Nato officials in Dubai said the Taliban in Afghanistan must be forced to the negotiating table.
Taliban told international allies will not abandon Afghanistan after 2014
DUBAI // A senior US military chief warned insurgents yesterday not to expect a political or security vacuum in Afghanistan after Nato troops withdraw at the end of 2014.
US Gen John R Allen, commander of the International Security Assistance Force in Afghanistan (Isaf), said that the partnership between Afghanistan and the international community would not stop with the Nato withdrawal.
"So if you as the Taliban believe that there would be, on January 1, 2015, this deafening silence across Afghanistan because the international community is gone and you just have your way in Afghanistan - that narrative does not cook any more. It just does not work," he said, speaking on the sidelines of the Afghanistan and Public Affairs conference in Dubai."We are going to be here for a long time, and now, speaking as an American officer, we intend to have a robust military capability in Afghanistan to continue the process of the upwards spiral of Afghan military capability."
Nato is working to build a 352,000-strong Afghan army and police force that can take over responsibility for security in their country.
"The insurgency need to understand that they cannot wait us out," Gen Allen said.
The Nato relationship with Afghanistan post-2014 will be complemented by US, British, French, German and Australian involvement, and the list of co-operating countries is increasing, according to Nato officials.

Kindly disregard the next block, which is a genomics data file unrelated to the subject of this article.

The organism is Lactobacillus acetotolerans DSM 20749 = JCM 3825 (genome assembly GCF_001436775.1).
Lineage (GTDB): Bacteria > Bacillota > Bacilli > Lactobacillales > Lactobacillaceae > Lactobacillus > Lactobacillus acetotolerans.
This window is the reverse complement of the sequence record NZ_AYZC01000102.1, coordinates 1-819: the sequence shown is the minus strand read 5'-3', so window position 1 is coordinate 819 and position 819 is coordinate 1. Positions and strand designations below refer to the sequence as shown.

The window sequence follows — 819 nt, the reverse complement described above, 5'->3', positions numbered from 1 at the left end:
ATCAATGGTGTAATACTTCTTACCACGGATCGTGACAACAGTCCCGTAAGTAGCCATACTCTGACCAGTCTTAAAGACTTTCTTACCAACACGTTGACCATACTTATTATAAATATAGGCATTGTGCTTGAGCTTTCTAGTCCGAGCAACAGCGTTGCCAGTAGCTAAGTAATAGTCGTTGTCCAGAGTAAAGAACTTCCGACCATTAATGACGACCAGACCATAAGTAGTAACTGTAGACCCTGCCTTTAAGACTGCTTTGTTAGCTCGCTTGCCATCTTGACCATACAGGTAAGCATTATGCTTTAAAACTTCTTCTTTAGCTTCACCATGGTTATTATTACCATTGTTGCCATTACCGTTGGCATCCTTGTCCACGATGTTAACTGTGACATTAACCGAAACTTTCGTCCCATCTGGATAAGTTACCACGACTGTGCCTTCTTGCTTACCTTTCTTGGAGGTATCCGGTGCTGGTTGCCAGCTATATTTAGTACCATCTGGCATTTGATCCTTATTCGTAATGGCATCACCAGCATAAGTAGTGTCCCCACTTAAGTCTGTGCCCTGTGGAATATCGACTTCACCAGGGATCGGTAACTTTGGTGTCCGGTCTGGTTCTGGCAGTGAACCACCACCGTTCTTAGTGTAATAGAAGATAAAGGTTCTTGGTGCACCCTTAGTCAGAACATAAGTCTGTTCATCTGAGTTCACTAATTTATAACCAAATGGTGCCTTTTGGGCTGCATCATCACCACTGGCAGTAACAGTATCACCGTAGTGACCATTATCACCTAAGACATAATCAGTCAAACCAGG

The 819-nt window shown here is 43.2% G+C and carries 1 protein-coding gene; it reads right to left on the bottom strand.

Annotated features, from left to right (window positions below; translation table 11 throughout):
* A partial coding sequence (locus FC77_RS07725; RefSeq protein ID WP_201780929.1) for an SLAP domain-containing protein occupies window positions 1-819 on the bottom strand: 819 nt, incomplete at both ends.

Ambassador Sir Simon Gass, the Nato Senior Civilian Representative in Afghanistan, said the Bonn conference, held last week, marked a commitment by the international community to remain engaged with Afghanistan.
"We were talking about a decade of transformation. That was the message coming out of Bonn, that from 2014 to 2024, we would be building on the work that we have done over the past 10 years to start to transform Afghanistan," Mr Gass said.
He also said that if things went the right way in Afghanistan, the country could blossom because of its strategic location and natural resources.
"So the future, if we get this right, there is a very big benefit to be had by the region ... All of the region has a big stake in the outcome in what we are trying to achieve in Afghanistan," he said.